As noted in the FY2010 Annual Report, the Evaluation Committee has also raised concerns about the follow-up process for IEO evaluations. Members of the Committee and other Executive Directors have noted on several occasions that IEO evaluations raised concerns that were broadly shared by the Board, but that were not included in MIPs because a specific recommendation had not been explicitly endorsed. Hence, Directors suggested that, after discussing each evaluation, more reflection by the Board was needed on what would be necessary to follow through on the lessons and recommendations in the evaluation. Moreover, Committee members pointed out cases in which specific actions contained in a MIP had been completed or were on track for completion, but where other reforms were needed to achieve the broader policy objective underlying the IEO’s conclusions or specific recommendation. Thus, ongoing concerns about the current process stem largely from the question of whether the weaknesses and/or areas needing change identified in IEO evaluations are being acted upon—not whether specific steps recommended by the IEO are being implemented as written. During FY2011, the Committee broached the possibility of improving the PMR process, as one step in tackling the need to improve the follow-up process.

These concerns have implications for how the IEO presents its conclusions and recommendations in a way that facilitates change in the IMF.

In designing its recommendations the IEO faces important trade-offs regarding the degree of specificity. The IEO can provide general recommendations to complement its conclusions, leaving it to IMF Management to propose specific actions to effect change. This approach has the advantage of focusing attention on big picture goals and allows the Board to endorse the direction of needed reforms while allowing Management the flexibility to propose how best to pursue these goals and to present specific actions in the MIP to achieve them. On the other hand, this approach makes it very difficult for the Board to assess the extent to which Management’s proposed actions would address the goals endorsed; further, often these actions are such that it is difficult for the Board to monitor their implementation.

Alternatively, the IEO can recommend specific actions to address goals and concerns raised by its evaluations. Detailed IEO recommendations have the advantage that they are more likely to be closely aligned with the conclusions of the evaluation and easier for the Board to monitor. But this approach may diminish Management and staff ownership of the implementation plan, and would not make full use of their greater institutional knowledge and their ability to integrate the implementation of Board-endorsed recommendations into other strands of IMF work. In an effort to balance these competing approaches, the IEO often provides general conclusions and recommendations, accompanied by specific recommendations intended to give examples of how to achieve these aims.5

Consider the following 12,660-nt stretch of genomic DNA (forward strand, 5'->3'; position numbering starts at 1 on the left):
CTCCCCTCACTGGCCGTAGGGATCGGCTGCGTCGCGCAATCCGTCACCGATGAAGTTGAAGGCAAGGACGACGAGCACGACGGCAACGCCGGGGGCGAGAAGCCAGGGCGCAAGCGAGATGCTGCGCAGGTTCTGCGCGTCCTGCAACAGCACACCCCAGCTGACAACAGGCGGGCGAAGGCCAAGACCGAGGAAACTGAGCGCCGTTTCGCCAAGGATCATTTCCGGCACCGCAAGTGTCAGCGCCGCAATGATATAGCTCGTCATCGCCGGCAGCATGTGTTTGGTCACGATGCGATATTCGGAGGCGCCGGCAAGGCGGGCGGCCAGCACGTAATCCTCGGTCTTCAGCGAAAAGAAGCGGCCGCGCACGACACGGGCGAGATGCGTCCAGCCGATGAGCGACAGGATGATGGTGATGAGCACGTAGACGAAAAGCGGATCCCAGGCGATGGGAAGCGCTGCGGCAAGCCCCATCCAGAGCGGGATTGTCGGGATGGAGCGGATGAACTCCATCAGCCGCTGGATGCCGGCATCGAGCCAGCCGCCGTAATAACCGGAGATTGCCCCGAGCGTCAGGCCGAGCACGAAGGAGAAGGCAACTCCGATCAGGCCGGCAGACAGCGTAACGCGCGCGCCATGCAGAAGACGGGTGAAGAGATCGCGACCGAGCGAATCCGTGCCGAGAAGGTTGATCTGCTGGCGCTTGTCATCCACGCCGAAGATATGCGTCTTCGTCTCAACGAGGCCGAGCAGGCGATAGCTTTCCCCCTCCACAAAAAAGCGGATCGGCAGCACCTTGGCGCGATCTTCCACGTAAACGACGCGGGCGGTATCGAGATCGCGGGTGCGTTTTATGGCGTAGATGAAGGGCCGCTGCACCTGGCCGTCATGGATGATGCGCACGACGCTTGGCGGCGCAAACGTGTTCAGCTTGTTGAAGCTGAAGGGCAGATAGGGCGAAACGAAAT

In an effort to enhance its own work, the IEO has launched a review of how recommendations in evaluations prepared over its first ten years have been implemented. In undertaking this work, the IEO intends to help enhance the impact of its work on the IMF’s institutional effectiveness and learning. An anticipated second external evaluation of the IEO could also be expected to further this effort.

“Report of the External Evaluation of the Independent Evaluation Office,” March 29, 2006 (available at www.imf.org). The other motivations were for the IEO to serve as a watchdog to help build external credibility, to assist the Executive Board in its oversight responsibilities over the IMF by providing independent feedback, and to serve as a tool of outreach by promoting greater understanding of the IMF both among its members and the broader public.

Ibid, p. 8.

IEO evaluations also include specific recommendations that are considered in themselves, and not only as an example of how to achieve a broader goal. In context, it is usually clear whether a recommendation is just an example, or intended to be implemented as suggested in the report.